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Forehead Teeth? 'Deformed' Mountain Lion Puzzles Experts

Mountain lion abnormality
This mountain lion has teeth and whiskers on top of its head. (Image credit: Idaho Department of Fish and Game)

A hunter recently crossed paths with a rare cat: a mountain lion with extra teeth and white whiskers on the top of its head, the Idaho Department of Fish and Game reported. 

The hunter spotted the young male mountain lion near Preston, a city in southeastern Idaho, on Dec. 30, 2015. The hunter saw the mountain lion attack a dog on private property before running off into the hills, the department said in a statement.

With the help of hounds, the hunter tracked the mountain lion for 3 hours before legally harvesting it. The dog involved in the earlier attack survived, the department said. [Photos: Mountain Lion Family Feast]

But the mountain lion was far from an ordinary cat, the hunter found. It had fully formed canine teeth and small whiskers growing out of fur-covered tissue on the left side of its forehead, the department said.

It's unclear what caused the unusual growth, but state biologists offered two ideas. Perhaps the teeth are the remains of a conjoined twin that died in the womb, but was absorbed by the surviving fetus, the biologists said.

Or, maybe the abnormality is a teratoma tumor; these are masses filled with teeth, hair and sometimes even fingers and toes. The tumors contain tissue found in early stage embryos. They're usually benign and don't spread to other parts of the body, researchers told Live Science last year. 

These tumors are uncommon in humans and animals, but cases still pop up in the medical literature. For instance, a teratoma tumor in an Indiana woman's brain contained hair, bones and teeth, Live Science reported in April. In another case, a 4-month-old infant in Maryland had a teratoma in his brain that contained fully formed teeth, but surgeons were able to remove the growth.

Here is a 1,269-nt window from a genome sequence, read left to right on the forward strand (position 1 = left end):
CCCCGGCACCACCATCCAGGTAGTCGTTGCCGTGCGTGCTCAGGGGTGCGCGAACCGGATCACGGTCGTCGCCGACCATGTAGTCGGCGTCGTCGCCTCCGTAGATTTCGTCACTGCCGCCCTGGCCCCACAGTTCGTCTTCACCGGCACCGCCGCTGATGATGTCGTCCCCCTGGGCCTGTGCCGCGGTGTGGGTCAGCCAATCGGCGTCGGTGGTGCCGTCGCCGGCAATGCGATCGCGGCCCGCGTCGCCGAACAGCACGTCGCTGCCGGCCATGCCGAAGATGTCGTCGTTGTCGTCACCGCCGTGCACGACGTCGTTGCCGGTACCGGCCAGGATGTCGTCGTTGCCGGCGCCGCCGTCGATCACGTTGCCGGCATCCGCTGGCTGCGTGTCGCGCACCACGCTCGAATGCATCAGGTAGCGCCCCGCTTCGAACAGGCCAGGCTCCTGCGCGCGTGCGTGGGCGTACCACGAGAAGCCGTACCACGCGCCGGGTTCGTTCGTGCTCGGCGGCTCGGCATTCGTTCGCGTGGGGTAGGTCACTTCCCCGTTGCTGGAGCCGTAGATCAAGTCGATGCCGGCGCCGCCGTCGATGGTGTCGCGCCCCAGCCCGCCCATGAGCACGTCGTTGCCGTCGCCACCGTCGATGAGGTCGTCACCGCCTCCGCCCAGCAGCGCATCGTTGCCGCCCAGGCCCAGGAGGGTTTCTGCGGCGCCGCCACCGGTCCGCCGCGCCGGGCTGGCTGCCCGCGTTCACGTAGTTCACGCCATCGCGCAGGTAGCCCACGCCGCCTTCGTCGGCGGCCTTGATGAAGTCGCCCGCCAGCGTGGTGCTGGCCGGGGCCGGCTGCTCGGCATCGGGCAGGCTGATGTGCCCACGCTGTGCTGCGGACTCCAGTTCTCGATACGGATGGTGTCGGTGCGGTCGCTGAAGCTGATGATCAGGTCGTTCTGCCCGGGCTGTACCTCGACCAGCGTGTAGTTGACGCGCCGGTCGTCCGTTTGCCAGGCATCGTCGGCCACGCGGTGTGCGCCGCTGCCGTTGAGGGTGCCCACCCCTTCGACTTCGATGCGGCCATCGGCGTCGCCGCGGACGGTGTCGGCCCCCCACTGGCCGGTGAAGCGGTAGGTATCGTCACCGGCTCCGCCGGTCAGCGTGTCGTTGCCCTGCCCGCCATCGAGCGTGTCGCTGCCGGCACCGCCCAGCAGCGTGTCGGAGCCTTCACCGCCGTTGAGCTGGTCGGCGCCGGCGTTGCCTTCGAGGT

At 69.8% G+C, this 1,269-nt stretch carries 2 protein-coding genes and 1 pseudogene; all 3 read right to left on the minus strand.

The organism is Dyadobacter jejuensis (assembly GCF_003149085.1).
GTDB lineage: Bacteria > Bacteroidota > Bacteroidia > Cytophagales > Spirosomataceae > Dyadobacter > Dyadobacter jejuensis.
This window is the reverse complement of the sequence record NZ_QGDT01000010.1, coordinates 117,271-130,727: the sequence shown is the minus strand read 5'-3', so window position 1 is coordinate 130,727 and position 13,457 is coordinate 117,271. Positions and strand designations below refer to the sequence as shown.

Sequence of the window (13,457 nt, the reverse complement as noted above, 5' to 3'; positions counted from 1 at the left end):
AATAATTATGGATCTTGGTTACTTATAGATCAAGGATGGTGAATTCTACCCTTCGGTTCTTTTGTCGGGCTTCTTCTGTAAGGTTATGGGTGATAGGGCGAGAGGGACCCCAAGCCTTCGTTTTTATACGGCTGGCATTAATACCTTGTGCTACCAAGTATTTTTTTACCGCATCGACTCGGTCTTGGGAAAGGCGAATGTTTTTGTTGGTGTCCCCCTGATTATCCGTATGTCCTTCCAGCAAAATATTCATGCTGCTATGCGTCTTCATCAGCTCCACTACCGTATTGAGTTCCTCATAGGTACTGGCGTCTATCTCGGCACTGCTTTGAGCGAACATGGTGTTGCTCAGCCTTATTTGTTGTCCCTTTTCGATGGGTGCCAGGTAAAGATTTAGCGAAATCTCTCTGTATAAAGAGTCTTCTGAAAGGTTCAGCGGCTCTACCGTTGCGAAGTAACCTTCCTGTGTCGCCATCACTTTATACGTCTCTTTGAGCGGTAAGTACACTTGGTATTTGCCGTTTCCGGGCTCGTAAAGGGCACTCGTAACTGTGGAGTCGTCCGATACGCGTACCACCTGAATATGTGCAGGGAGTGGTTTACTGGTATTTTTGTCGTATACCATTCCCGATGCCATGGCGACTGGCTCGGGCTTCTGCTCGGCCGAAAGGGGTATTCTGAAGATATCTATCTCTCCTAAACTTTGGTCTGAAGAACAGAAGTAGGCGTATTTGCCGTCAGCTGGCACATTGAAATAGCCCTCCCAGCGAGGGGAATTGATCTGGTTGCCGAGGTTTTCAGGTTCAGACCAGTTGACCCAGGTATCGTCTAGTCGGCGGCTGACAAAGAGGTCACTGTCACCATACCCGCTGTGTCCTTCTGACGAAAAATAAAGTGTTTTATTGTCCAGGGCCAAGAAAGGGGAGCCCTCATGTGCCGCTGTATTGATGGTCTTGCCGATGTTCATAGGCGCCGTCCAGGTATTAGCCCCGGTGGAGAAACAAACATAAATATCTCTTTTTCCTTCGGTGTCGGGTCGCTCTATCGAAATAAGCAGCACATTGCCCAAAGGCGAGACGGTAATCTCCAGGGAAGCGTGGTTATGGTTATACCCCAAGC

Yet, the exact cause of the mountain lion's abnormality is anyone's guess, the department said.

"Biologists from the southeast region of Idaho Fish and Game have never seen anything like this particular deformity before," the department said in the statement.

The hunter reported the harvest to the Department of Fish and Game, and a conservation officer verified that the hunter had a valid hunting license and tag. The officer also recorded information about the mountain lion and how it was killed, and pulled a tooth for age analysis, the department said. But the hunter was not required to give the animal to the department for further analysis.

Mountain lions are a native game species in Idaho. But "because of their elusiveness and wariness, human encounters with mountain lions are rare," the department said.

However, the cat's prey animals, including deer and wild turkeys, move to lower elevations during the winter to escape the cold and snow, prompting the mountain lions to follow their prey into areas that boarder on rural or urban communities. When this happens, mountain lions occasionally have run-ins with people, livestock and pets.

Just like elk and mule deer, mountain lions can be legally hunted in Idaho. But the big cats can be pursued only during certain seasons in designated areas, and only if the hunter owns an appropriate license and tag, the department said.

Typically, hunters can harvest one mountain lion per year. Hunters can also use hounds if they have the appropriate hound hunter permit, the department said.

Follow Laura Geggel on Twitter @LauraGeggel. Follow Live Science @livescience, Facebook & Google+. Original article on Live Science.

Laura is an editor at Live Science. She edits Life's Little Mysteries and reports on general science, including archaeology and animals. Her work has appeared in The New York Times, Scholastic, Popular Science and Spectrum, a site on autism research. She has won multiple awards from the Society of Professional Journalists and the Washington Newspaper Publishers Association for her reporting at a weekly newspaper near Seattle. Laura holds a bachelor's degree in English literature and psychology from Washington University in St. Louis and a master's degree in science writing from NYU.